Two Views of The Blame Game
Byron York is one of my favorite political journalists. His latest piece in The Hill strikes a thoughtful and hopeful note, analyzing the opinion polls and concluding that "the effort to find a single scapegoat — preferably one whose name is George W. Bush — just won’t succeed."
John Hinderaker of Power Line comes to a different conclusion:
The Democrats are never discouraged when early polling results don't favor them. On the contrary, they recognize that this happens a lot, since they tend to advocate positions that aren't very popular. So they aren't deterred. They keep pounding away, and they know they can count on the support of the media, so that over time--often, over a period of years--their position, though initially perceived as bogus by most Americans, becomes the conventional wisdom. I still think that will happen here if the Bush administration doesn't do a better job of defending itself.John, as much as I love his blog, tends to be a pessimist. A year ago he was fairly certain that Kerry would be elected president. So I take his darker predictions with a couple of grains of salt.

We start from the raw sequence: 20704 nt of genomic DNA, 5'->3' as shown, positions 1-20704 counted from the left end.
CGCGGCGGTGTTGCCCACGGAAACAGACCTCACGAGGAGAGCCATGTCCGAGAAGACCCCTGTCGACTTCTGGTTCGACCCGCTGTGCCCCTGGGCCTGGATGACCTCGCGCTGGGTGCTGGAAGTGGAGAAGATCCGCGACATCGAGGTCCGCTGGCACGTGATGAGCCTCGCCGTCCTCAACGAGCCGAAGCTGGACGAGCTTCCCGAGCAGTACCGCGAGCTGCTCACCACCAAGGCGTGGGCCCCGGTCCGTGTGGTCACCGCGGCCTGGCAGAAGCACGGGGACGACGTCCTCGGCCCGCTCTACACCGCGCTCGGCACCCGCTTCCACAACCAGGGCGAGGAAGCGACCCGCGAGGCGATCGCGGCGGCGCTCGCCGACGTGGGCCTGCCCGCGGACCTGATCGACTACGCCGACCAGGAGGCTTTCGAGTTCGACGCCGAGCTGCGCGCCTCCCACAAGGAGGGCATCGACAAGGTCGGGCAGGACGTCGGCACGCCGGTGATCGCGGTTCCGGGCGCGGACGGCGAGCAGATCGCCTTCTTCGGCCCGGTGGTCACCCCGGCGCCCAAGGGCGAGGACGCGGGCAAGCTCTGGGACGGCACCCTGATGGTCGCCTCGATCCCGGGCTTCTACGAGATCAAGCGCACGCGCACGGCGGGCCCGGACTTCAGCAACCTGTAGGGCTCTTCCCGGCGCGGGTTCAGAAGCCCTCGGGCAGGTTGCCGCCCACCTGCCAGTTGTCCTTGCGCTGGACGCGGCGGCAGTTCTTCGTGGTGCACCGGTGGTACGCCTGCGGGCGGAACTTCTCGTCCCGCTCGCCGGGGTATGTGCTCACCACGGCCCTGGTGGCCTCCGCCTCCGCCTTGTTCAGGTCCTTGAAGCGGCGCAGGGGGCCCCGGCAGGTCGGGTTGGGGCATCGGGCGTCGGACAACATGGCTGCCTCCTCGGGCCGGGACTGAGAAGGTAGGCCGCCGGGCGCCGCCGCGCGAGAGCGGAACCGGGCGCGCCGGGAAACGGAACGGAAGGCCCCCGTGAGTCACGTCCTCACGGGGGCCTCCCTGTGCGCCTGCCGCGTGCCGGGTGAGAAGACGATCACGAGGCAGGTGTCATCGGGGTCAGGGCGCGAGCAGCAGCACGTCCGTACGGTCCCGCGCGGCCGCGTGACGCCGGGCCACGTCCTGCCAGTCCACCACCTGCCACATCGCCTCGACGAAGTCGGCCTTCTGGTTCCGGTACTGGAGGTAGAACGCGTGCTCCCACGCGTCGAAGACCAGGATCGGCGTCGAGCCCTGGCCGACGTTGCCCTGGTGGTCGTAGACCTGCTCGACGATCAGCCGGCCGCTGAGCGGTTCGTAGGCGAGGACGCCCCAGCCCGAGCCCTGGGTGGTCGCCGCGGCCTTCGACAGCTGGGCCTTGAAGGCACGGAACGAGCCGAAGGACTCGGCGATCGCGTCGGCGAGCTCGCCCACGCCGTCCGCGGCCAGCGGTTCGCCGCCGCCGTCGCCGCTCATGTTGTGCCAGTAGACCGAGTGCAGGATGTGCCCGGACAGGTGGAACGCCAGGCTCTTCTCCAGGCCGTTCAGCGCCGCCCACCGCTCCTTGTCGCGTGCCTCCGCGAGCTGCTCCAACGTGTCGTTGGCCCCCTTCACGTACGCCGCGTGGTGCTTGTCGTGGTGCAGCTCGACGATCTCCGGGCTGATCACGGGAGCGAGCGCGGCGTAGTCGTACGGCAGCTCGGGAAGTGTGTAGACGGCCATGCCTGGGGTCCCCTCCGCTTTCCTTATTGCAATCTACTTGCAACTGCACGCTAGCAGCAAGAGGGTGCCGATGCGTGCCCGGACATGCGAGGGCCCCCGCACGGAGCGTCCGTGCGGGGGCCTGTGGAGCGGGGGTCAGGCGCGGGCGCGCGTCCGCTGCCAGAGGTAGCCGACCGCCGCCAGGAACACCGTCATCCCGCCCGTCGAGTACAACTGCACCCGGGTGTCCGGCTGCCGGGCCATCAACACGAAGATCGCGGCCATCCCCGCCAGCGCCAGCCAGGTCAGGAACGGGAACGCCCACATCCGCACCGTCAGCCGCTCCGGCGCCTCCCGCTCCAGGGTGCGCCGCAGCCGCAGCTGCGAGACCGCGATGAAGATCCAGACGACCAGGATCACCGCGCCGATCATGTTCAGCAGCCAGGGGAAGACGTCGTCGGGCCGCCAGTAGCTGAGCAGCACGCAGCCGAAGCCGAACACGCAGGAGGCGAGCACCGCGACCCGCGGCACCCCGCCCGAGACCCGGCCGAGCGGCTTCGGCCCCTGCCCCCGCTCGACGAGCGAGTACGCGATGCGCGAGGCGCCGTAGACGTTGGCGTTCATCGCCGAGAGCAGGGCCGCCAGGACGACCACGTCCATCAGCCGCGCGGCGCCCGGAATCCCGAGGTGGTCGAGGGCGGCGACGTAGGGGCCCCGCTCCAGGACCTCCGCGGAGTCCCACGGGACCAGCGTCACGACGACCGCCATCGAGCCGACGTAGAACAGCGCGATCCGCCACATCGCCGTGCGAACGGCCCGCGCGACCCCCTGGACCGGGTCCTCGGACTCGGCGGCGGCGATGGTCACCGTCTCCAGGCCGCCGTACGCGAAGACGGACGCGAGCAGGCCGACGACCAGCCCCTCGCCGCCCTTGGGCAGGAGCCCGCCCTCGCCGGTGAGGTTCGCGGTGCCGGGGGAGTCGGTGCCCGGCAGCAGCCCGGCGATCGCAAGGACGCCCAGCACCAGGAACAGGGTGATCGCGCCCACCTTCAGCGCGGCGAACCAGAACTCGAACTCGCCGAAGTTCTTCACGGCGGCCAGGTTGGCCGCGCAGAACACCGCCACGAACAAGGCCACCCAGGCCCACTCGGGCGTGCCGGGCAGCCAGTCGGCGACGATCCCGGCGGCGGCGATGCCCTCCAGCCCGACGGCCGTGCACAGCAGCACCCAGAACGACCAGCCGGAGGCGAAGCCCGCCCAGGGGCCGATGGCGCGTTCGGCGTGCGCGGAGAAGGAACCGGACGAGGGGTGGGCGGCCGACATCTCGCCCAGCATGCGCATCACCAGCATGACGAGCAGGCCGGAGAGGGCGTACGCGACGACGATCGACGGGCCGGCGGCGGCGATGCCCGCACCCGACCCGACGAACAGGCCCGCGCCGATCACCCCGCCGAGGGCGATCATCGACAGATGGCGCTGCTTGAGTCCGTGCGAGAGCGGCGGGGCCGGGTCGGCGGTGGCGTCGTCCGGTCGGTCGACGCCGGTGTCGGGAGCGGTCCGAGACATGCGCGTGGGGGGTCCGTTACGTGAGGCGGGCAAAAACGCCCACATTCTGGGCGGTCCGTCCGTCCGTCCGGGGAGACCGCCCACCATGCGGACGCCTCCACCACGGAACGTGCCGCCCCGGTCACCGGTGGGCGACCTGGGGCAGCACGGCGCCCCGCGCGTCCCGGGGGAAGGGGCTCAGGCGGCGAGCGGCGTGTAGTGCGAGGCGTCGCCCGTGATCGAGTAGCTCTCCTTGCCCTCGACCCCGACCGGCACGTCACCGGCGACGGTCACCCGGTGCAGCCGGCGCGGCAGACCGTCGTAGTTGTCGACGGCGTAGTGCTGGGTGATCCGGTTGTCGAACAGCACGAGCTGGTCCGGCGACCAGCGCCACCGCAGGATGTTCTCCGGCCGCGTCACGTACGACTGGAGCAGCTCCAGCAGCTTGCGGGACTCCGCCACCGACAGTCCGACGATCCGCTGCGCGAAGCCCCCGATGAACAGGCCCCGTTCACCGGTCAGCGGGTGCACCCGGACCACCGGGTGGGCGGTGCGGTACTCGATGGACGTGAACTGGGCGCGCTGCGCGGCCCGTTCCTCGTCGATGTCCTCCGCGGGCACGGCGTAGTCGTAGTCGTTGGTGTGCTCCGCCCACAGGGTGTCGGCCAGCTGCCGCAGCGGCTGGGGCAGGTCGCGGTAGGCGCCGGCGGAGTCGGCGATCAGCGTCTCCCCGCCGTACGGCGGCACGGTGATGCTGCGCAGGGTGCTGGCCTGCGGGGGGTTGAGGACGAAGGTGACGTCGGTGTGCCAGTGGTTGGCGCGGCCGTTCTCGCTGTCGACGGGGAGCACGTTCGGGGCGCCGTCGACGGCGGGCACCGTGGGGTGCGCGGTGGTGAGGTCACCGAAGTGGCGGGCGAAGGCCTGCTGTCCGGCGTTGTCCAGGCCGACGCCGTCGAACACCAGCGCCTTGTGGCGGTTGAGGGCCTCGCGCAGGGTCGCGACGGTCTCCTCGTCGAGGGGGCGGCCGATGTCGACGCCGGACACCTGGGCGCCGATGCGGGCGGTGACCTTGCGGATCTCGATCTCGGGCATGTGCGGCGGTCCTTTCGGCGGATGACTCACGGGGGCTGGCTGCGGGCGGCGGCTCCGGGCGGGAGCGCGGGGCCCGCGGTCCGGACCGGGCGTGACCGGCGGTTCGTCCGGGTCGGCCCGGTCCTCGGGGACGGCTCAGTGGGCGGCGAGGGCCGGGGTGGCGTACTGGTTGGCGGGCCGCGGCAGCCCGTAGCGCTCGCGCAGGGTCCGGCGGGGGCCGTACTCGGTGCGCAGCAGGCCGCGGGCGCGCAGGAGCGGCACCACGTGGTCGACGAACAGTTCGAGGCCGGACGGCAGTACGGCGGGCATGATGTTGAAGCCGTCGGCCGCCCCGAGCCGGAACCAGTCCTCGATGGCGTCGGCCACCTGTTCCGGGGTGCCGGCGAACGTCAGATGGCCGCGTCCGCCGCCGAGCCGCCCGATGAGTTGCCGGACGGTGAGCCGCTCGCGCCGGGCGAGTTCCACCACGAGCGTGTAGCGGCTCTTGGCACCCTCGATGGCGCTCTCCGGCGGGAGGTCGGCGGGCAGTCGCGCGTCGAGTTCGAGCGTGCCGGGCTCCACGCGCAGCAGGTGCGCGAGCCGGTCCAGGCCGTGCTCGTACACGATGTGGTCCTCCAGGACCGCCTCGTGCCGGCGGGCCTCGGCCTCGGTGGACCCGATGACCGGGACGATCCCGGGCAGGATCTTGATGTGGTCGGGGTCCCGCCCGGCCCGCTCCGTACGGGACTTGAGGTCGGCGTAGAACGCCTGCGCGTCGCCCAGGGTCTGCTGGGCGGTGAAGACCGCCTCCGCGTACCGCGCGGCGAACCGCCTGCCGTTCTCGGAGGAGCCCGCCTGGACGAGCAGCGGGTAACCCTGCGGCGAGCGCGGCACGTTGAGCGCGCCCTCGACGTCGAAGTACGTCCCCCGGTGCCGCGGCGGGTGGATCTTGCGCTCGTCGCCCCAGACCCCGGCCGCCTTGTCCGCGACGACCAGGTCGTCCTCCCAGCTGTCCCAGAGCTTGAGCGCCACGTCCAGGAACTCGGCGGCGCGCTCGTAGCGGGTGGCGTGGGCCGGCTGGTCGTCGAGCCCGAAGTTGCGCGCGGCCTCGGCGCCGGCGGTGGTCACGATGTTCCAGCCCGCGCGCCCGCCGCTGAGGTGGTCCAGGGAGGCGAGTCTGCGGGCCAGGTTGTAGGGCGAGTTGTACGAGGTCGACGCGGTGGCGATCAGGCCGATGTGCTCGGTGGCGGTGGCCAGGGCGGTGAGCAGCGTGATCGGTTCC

And yet, and yet . . . I do think he has a point about the MSM's ability to creat a public perception simply by pounding away at a theme. Example: In 1991 most of the polls showed that the public generally believed Clarence Thomas, not Anita Hill. A year later the opposite was true. Ms. Hill remains something of a celebrity with great moral standing among the Left.
The Bushies do need to do something to take back the initiative over Katrina. It will be interesting to see if they try, and if they do, whether they succeed.